‘Can I take a drop?’

Are you break­ing the rules with­out re­al­is­ing it? Here’s a re­minder

Today's Golfer (UK) - - First Tee -

We all like to think we know what we’re do­ing on the course, even if our shot-mak­ing is usu­ally a dead give­away. But what you may not re­alise is that you’ve prob­a­bly bro­ken the same rules twice, maybe three times over, al­ready this sum­mer. Toby Thorne, deputy cham­pi­onship direc­tor at Eng­land Golf, says he’s lost count how many times he’s had to give a rul­ing on the course to stop golfers from in­cur­ring a penalty. To help keep you on the straight and nar­row dur­ing your next club comp, he’s picked out five of golf’s most mis­un­der­stood rules…

Wa­ter haz­ards Never as­sume that be­cause your ball was veer­ing to­wards a wa­ter haz­ard, it is in the haz­ard. Just be­cause you can’t find your ball, it doesn’t mean it has found a wa­tery grave. It must be “known or vir­tu­ally cer­tain” that it lies in the haz­ard to take re­lief un­der the wa­ter haz­ard rule (Rule 261). With­out this cer­tainty, your only op­tion is to pro­ceed un­der penalty of stroke and dis­tance (Rule 27-1). That is why it al­ways makes sense to play a pro­vi­sional ball when­ever you have any doubts af­ter play­ing your orig­i­nal shot. Tak­ing a drop When tak­ing re­lief from a wa­ter haz­ard (yel­low stakes and/or lines), it is not the po­si­tion of the ball that mat­ters; it is where the ball last crossed the mar­gin of the haz­ard. You may drop any dis­tance be­hind the haz­ard, but you must keep a straight line between the hole and the point where the ball last crossed the mar­gin. Just re­mem­ber it’s only with a lat­eral wa­ter haz­ard (red stakes and/or lines) that you may drop within two clublengths of the point of en­try, no nearer the hole (Rule 26-1).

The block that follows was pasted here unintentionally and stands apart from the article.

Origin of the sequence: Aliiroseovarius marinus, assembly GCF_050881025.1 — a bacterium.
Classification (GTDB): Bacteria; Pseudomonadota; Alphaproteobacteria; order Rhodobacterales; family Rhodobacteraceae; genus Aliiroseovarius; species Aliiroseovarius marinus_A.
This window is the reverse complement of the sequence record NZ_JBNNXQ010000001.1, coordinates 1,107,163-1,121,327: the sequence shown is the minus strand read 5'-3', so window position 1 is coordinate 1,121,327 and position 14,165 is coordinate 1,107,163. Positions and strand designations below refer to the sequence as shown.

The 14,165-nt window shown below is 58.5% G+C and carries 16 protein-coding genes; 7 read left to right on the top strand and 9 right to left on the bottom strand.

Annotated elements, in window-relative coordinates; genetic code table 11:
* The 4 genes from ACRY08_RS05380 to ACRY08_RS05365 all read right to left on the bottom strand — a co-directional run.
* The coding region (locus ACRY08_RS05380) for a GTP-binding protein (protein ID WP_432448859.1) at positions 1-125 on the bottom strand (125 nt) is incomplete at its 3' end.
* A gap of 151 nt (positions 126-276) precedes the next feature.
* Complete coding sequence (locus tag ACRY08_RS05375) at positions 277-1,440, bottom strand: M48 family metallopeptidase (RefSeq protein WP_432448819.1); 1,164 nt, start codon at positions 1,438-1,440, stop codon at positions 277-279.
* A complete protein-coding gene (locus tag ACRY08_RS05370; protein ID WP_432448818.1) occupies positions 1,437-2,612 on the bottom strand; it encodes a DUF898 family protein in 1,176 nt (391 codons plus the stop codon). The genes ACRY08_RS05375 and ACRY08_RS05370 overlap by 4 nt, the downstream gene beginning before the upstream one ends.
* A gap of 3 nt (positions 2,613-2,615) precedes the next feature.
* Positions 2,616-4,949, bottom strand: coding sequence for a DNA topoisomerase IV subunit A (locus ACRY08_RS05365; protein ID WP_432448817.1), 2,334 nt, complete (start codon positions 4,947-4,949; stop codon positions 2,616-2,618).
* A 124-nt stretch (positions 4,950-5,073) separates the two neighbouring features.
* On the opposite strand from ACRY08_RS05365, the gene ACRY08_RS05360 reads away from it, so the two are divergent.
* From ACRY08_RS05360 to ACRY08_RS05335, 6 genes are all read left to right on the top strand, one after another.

Pick and place Win­ter rules are there to help us, but it’s easy to breach them when pre­ferred lies are in oper­a­tion. To avoid in­cur­ring a one-stroke penalty, make sure you mark your ball be­fore lift­ing it to pre­fer a lie. And once the ball has been pre­ferred in the first in­stance, the ball is now in play and can­not be moved again.

An­i­mal drop­pings If a ball lies in an area sur­rounded by rab­bit drop­pings, it does not mean you are en­ti­tled to a free drop. An­i­mal drop­pings are classed as loose im­ped­i­ments, hence they may be re­moved (Rule 23-1), but there must be in­ter­fer­ence from an ab­nor­mal ground con­di­tion, such as an ac­tual hole, cast or run­way in the ground which has been made by a bur­row­ing an­i­mal, to claim re­lief and drop your ball away from them (Rule 25-1). And no, an­i­mal foot­prints do not count!

Declar­ing a lost ball If you hit a hook into the trees, and knock your pro­vi­sional five feet from the pin, you are not obliged to look for your orig­i­nal ball. How­ever, there is noth­ing stop­ping your op­po­nent or fel­low com­peti­tor from look­ing. If they find it within the five-minute search pe­riod, and you haven’t al­ready played your next shot with your pro­vi­sional, you must go and iden­tify the ball. If it is yours, you must play it. Ig­nor­ing it in favour of the pro­vi­sional would mean you’d be play­ing a wrong ball, and in­cur a two-stroke penalty at best (Rule 27-2c).

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